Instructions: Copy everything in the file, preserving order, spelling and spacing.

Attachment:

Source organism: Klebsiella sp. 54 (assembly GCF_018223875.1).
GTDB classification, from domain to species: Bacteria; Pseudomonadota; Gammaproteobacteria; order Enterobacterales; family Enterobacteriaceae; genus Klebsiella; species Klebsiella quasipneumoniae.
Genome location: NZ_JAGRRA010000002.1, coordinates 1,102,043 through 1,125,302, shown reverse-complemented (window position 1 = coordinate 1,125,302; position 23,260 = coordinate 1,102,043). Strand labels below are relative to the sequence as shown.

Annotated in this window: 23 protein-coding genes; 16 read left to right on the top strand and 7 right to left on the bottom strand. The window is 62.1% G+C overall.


Source organism: Klebsiella sp. 54 (assembly GCF_018223875.1).
GTDB classification, from domain to species: Bacteria; Pseudomonadota; Gammaproteobacteria; order Enterobacterales; family Enterobacteriaceae; genus Klebsiella; species Klebsiella quasipneumoniae.
Genome location: NZ_JAGRRA010000002.1, coordinates 1,102,043 through 1,125,302, shown reverse-complemented (window position 1 = coordinate 1,125,302; position 23,260 = coordinate 1,102,043). Strand labels below are relative to the sequence as shown.

Annotated in this window: 23 protein-coding genes; 16 read left to right on the top strand and 7 right to left on the bottom strand. The window is 62.1% G+C overall.